Dental health is an essential part of wellness, and thanks to breakthroughs in modern dentistry there are many wonderful solutions that were not available in the past.
One of the most helpful for patients who need it is dental implants. They are used to help replace the vital root of the tooth if it is no longer functional.
Sometimes dental implants are a recommended solutions if the tooth or teeth have been damaged because of an injury or accident. They may be used if the root of the tooth is infected beyond repair or in cases where its structure is weakened due to a loss of bone.
What are Dental Implants?
A dental implant is a type of anchor that does the work of the root of a tooth. The tooth’s natural root ensures that the tooth is stable and strong. But oftentimes, for many different reasons, that root and its corresponding tooth are damaged or unhealthy, so they need to be removed.
After the dentist removes a tooth, it can be replaced by an artificial type of tooth made of a substance such as porcelain. Unless there is a root or anchor point to attach that new artificial tooth, however, it can’t be installed. That’s where implants are used. They are like posts or screws that the replacement or prosthetic tooth can attach to safely and securely.
Dental Implant Surgery
Dental surgeons perform the installation of implants all the time, in a procedure that’s done in the dentist’s office. The patient will be given sedation or pain relief medications to help make the process as comfortable and pain-free as possible, just as is done with other kinds of dental treatments and procedures.
The implant is usually placed into the bone of the jaw, where the jaw will naturally grow around it to form a tight and secure hold. Because bone takes time to grow and develop, the length of time the dental implant procedure takes from beginning to end with vary with each patient on a case-by-case basis.
Sometimes it will involve multiple dentist appointments until eventually the bone adheres nicely to the implant and provides the right kind of support for a replacement artificial or prosthetic tooth to be installed over the implant.
Is a Dental Implant Right for You?
Whether or not dental implants are the best option for you will be a decision you want to make with the help of a qualified and experienced dental surgeon.
In most cases, you’ll already have a relationship with that kind of dentist and they’ll answer all of your questions and provide you with a good overview and education about dental implant procedures and purposes.
But some things that will be a prerequisite to determine if you’re a good candidate for implants include your current health status and whether you have enough supportive jawbone to ensure successful implanting.
Lastly, the dentist will want to determine whether you have any issues with your gum or periodontal health that might influence the decision to get implants installed.
Two Categories of Dental Implants
While most dental implants are placed right into the jawbone, which is call an endosteal implant, there are instances when the dentist will instead use another type of implant called subperiosteal.
A subperiosteal implant doesn’t go all the way down inside the bone, but instead is installed right on top of it.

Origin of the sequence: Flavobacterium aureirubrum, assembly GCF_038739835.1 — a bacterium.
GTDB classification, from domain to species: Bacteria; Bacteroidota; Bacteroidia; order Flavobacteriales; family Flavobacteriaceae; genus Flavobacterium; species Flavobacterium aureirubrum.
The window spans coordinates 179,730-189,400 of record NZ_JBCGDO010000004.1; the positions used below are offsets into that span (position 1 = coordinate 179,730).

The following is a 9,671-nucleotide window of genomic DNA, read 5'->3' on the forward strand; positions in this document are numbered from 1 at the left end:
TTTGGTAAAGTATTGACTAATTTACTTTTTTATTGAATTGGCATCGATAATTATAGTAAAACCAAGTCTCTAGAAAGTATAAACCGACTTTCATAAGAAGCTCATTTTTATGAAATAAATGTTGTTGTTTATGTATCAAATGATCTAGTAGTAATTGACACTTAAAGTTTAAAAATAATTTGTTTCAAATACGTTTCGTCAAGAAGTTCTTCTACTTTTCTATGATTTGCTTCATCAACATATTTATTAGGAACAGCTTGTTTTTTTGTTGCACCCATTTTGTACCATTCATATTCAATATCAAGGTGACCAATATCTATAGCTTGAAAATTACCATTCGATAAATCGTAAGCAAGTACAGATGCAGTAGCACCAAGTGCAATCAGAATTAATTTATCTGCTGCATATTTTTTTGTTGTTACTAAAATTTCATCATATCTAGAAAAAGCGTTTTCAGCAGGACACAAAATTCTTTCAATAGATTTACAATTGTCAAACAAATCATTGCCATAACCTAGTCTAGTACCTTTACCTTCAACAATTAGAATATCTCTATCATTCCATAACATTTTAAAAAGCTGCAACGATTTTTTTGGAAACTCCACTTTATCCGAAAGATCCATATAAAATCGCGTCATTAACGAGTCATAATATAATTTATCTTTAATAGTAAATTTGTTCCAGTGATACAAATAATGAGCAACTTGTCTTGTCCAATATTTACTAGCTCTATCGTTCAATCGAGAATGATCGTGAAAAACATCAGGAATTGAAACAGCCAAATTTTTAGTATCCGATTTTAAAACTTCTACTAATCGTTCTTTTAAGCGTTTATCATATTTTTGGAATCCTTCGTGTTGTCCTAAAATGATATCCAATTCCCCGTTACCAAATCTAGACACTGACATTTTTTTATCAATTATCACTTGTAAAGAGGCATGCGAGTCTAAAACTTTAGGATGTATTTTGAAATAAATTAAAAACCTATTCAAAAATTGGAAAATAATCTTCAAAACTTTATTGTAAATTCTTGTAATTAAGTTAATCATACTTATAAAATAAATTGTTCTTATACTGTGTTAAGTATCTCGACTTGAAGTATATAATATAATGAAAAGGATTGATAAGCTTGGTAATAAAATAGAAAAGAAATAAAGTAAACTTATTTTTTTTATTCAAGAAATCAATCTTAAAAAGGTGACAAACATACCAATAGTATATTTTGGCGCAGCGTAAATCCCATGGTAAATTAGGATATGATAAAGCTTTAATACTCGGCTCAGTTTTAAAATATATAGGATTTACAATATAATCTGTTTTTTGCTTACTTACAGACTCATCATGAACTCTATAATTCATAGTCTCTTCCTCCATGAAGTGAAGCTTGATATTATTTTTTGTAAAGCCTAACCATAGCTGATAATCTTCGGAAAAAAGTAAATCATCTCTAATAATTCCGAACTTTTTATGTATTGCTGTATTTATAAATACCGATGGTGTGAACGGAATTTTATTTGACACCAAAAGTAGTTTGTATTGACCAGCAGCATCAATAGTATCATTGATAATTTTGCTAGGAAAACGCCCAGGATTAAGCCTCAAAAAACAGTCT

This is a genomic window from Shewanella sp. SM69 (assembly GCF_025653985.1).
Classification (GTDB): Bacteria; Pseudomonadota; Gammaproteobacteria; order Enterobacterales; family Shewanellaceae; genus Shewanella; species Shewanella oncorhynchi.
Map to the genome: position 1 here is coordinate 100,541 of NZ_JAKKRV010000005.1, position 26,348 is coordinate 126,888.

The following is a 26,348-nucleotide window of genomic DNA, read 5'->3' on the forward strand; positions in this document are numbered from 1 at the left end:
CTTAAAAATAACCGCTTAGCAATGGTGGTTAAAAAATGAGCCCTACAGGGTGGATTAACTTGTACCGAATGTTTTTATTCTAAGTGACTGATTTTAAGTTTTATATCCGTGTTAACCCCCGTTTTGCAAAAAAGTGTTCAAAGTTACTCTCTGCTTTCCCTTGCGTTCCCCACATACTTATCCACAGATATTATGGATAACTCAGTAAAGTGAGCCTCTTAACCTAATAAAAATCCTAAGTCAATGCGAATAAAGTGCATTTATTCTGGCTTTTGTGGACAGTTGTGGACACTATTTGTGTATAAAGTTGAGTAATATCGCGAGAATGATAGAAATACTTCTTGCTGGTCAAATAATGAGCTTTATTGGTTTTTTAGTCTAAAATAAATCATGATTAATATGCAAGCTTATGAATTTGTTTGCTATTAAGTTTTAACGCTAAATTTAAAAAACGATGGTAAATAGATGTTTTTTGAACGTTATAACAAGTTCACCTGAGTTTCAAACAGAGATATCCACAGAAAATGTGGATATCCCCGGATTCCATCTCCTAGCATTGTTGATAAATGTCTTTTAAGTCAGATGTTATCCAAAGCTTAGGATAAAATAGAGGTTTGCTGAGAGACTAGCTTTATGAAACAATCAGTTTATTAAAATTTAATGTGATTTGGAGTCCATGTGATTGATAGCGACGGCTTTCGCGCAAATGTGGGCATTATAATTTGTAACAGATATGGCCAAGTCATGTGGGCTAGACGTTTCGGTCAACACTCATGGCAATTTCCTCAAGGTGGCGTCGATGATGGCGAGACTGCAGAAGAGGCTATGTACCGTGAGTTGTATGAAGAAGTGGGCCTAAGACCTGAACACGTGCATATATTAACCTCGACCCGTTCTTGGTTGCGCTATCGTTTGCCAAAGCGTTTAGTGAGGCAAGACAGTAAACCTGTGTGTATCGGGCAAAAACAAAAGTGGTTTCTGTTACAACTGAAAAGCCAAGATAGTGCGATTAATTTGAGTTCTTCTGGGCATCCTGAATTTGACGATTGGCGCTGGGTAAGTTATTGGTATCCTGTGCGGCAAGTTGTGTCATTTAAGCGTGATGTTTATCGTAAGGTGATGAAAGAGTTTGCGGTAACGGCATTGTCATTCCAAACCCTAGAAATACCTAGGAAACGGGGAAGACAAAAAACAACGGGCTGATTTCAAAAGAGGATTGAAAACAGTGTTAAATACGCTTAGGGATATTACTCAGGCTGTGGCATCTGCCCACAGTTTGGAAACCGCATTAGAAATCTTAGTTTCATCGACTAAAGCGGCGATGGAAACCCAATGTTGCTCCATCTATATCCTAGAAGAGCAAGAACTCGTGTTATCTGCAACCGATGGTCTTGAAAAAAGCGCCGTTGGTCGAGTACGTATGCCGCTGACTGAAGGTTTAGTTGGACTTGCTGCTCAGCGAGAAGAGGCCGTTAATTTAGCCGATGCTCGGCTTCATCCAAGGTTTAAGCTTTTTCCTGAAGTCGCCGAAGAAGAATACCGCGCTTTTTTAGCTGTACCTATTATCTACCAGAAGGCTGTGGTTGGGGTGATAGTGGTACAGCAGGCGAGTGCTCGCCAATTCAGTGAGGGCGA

That’s accomplished by using specially designed framework that goes into and through the gums of the mouth and is secured there, atop the actual jawbone.
That type of implant might be used, for example, if the patient doesn’t have a large enough amount of jawbone to accommodate the more typical endosteal style implant.
So, while there are several types of dental implant procedures that accomplish different goals, these are the two broad categories based on how installation is achieved.
Various Dental Implant Applications
Depending on what your dental health needs are, the dental surgeon can use dental implants in several ways. One of the most common is an implant used to secure a single prosthetic tooth.
But there are also situations where multiple teeth require this kind of replacement, and dental implants can be used for all of those teeth.
In fact, there are cases where all or nearly all of the teeth in a patient’s mouth are safely secured by these same kinds of implants.
Related Procedures and Solutions
To make the implant successful, as mentioned before, the jaw needs to be adequate and have sufficient height or size. The top portion of the jaw, toward the rear of the mouth, is one area where that can be problematic. But dental science can also help to remedy that kind of issue through what is known as sinus augmentation.
Sinus augmentation is a process where that part of the jaw is developed and built-up to meet the requirements for installation of implants. Another version of modification in order to create a secure footing for the dental implants is what’s called a ridge modification.
This involves the dental surgeon going beneath the gum to where bone is absent, and then filling in that space with either real bone or a manmade substance that’s especially created to replace lost bone.
After Dental Implants are Installed
After the procedure, your dentist will monitor your dental health and give you tips for how to ensure a full and successful outcome. In situations where you are having multiple teeth replaced, it may take time to complete all the work. But in the meantime, the dentist can often provide you with some temporary crowns or dentures to help you with activities like eating.
Soon you’ll be back to normal with safe, secure new replacement teeth held in place by your dental implants. Once the implants have been installed, they can last a long time and help ensure good overall dental health.
They can also help to restore facial structure tooth function quickly and successfully. That makes them a popular option for dentists and their patients, regardless of what the underlying dental problem with the tooth’s natural root may be.